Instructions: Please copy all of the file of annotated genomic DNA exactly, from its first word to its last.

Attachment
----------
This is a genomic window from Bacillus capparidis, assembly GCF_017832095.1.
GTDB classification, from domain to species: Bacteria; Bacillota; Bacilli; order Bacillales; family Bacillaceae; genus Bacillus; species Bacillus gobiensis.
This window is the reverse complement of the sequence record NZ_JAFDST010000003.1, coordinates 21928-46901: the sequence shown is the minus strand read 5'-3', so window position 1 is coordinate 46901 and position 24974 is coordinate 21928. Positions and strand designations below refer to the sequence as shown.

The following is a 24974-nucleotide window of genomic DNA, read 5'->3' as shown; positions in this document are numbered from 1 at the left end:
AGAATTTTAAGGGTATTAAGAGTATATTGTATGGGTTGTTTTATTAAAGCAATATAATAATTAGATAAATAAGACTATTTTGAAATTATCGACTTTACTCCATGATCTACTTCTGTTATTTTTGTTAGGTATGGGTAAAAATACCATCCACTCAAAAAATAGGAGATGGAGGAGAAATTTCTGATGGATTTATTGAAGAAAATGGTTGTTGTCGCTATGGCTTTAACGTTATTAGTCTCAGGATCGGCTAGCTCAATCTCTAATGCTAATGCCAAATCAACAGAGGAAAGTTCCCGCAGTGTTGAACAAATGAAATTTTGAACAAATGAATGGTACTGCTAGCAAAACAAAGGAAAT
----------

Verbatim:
This is a genomic window from Bacillus capparidis, assembly GCF_017832095.1.
GTDB classification, from domain to species: Bacteria; Bacillota; Bacilli; order Bacillales; family Bacillaceae; genus Bacillus; species Bacillus gobiensis.
This window is the reverse complement of the sequence record NZ_JAFDST010000003.1, coordinates 21928-46901: the sequence shown is the minus strand read 5'-3', so window position 1 is coordinate 46901 and position 24974 is coordinate 21928. Positions and strand designations below refer to the sequence as shown.

The following is a 24974-nucleotide window of genomic DNA, read 5'->3' as shown; positions in this document are numbered from 1 at the left end:
AGAATTTTAAGGGTATTAAGAGTATATTGTATGGGTTGTTTTATTAAAGCAATATAATAATTAGATAAATAAGACTATTTTGAAATTATCGACTTTACTCCATGATCTACTTCTGTTATTTTTGTTAGGTATGGGTAAAAATACCATCCACTCAAAAAATAGGAGATGGAGGAGAAATTTCTGATGGATTTATTGAAGAAAATGGTTGTTGTCGCTATGGCTTTAACGTTATTAGTCTCAGGATCGGCTAGCTCAATCTCTAATGCTAATGCCAAATCAACAGAGGAAAGTTCCCGCAGTGTTGAACAAATGAAATTTTGAACAAATGAATGGTACTGCTAGCAAAACAAAGGAAAT